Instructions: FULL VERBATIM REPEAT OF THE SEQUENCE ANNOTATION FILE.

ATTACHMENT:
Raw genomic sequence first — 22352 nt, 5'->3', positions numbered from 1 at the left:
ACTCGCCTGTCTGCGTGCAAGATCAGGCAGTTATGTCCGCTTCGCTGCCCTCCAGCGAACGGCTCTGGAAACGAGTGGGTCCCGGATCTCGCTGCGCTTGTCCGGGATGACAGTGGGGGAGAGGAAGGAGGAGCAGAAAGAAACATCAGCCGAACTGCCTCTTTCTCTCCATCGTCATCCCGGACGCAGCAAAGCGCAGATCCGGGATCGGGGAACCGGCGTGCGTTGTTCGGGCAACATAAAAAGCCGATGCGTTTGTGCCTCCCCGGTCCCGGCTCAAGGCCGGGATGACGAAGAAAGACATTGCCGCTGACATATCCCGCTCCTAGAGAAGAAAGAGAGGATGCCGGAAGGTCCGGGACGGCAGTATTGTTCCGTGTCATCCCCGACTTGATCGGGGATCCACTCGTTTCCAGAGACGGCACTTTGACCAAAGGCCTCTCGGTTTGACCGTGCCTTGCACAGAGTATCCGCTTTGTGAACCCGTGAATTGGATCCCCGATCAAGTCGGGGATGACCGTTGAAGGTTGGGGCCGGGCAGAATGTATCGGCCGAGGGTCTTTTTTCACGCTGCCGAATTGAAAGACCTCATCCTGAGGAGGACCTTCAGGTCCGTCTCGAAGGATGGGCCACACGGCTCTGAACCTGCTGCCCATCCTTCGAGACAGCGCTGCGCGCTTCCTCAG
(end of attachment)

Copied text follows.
Raw genomic sequence first — 22352 nt, 5'->3', positions numbered from 1 at the left:
ACTCGCCTGTCTGCGTGCAAGATCAGGCAGTTATGTCCGCTTCGCTGCCCTCCAGCGAACGGCTCTGGAAACGAGTGGGTCCCGGATCTCGCTGCGCTTGTCCGGGATGACAGTGGGGGAGAGGAAGGAGGAGCAGAAAGAAACATCAGCCGAACTGCCTCTTTCTCTCCATCGTCATCCCGGACGCAGCAAAGCGCAGATCCGGGATCGGGGAACCGGCGTGCGTTGTTCGGGCAACATAAAAAGCCGATGCGTTTGTGCCTCCCCGGTCCCGGCTCAAGGCCGGGATGACGAAGAAAGACATTGCCGCTGACATATCCCGCTCCTAGAGAAGAAAGAGAGGATGCCGGAAGGTCCGGGACGGCAGTATTGTTCCGTGTCATCCCCGACTTGATCGGGGATCCACTCGTTTCCAGAGACGGCACTTTGACCAAAGGCCTCTCGGTTTGACCGTGCCTTGCACAGAGTATCCGCTTTGTGAACCCGTGAATTGGATCCCCGATCAAGTCGGGGATGACCGTTGAAGGTTGGGGCCGGGCAGAATGTATCGGCCGAGGGTCTTTTTTCACGCTGCCGAATTGAAAGACCTCATCCTGAGGAGGACCTTCAGGTCCGTCTCGAAGGATGGGCCACACGGCTCTGAACCTGCTGCCCATCCTTCGAGACAGCGCTGCGCGCTTCCTCAG